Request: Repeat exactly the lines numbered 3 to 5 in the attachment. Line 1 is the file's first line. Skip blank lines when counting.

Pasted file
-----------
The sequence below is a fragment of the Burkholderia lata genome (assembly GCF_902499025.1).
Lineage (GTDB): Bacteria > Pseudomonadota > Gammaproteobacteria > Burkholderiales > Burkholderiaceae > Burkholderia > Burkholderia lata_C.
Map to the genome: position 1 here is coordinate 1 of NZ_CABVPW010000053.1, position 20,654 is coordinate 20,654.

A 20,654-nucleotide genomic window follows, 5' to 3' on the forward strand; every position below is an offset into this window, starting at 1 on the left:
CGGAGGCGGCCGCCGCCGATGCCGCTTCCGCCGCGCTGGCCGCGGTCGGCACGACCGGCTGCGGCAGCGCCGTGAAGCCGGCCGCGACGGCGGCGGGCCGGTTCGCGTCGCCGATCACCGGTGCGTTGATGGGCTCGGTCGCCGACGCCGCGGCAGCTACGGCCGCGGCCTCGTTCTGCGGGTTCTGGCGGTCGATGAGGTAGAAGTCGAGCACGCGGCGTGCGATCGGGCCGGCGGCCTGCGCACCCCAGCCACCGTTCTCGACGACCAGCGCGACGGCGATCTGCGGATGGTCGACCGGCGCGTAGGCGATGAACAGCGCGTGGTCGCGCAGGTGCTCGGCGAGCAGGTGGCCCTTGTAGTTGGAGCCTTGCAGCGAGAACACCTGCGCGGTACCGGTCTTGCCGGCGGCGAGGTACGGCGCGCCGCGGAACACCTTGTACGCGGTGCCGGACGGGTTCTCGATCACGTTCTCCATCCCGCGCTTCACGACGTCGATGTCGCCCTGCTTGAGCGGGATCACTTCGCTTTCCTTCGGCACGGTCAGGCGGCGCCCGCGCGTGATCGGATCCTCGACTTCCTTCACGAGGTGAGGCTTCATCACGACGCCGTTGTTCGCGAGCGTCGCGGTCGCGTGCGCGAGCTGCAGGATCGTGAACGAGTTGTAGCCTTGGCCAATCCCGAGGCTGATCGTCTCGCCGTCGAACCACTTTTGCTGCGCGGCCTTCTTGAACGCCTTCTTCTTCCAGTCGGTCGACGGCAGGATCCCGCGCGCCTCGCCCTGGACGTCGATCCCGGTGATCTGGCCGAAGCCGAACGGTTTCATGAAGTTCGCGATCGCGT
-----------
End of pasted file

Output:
Map to the genome: position 1 here is coordinate 1 of NZ_CABVPW010000053.1, position 20,654 is coordinate 20,654.

A 20,654-nucleotide genomic window follows, 5' to 3' on the forward strand; every position below is an offset into this window, starting at 1 on the left:
CGGAGGCGGCCGCCGCCGATGCCGCTTCCGCCGCGCTGGCCGCGGTCGGCACGACCGGCTGCGGCAGCGCCGTGAAGCCGGCCGCGACGGCGGCGGGCCGGTTCGCGTCGCCGATCACCGGTGCGTTGATGGGCTCGGTCGCCGACGCCGCGGCAGCTACGGCCGCGGCCTCGTTCTGCGGGTTCTGGCGGTCGATGAGGTAGAAGTCGAGCACGCGGCGTGCGATCGGGCCGGCGGCCTGCGCACCCCAGCCACCGTTCTCGACGACCAGCGCGACGGCGATCTGCGGATGGTCGACCGGCGCGTAGGCGATGAACAGCGCGTGGTCGCGCAGGTGCTCGGCGAGCAGGTGGCCCTTGTAGTTGGAGCCTTGCAGCGAGAACACCTGCGCGGTACCGGTCTTGCCGGCGGCGAGGTACGGCGCGCCGCGGAACACCTTGTACGCGGTGCCGGACGGGTTCTCGATCACGTTCTCCATCCCGCGCTTCACGACGTCGATGTCGCCCTGCTTGAGCGGGATCACTTCGCTTTCCTTCGGCACGGTCAGGCGGCGCCCGCGCGTGATCGGATCCTCGACTTCCTTCACGAGGTGAGGCTTCATCACGACGCCGTTGTTCGCGAGCGTCGCGGTCGCGTGCGCGAGCTGCAGGATCGTGAACGAGTTGTAGCCTTGGCCAATCCCGAGGCTGATCGTCTCGCCGTCGAACCACTTTTGCTGCGCGGCCTTCTTGAACGCCTTCTTCTTCCAGTCGGTCGACGGCAGGATCCCGCGCGCCTCGCCCTGGACGTCGATCCCGGTGATCTGGCCGAAGCCGAACGGTTTCATGAAGTTCGCGATCGCGT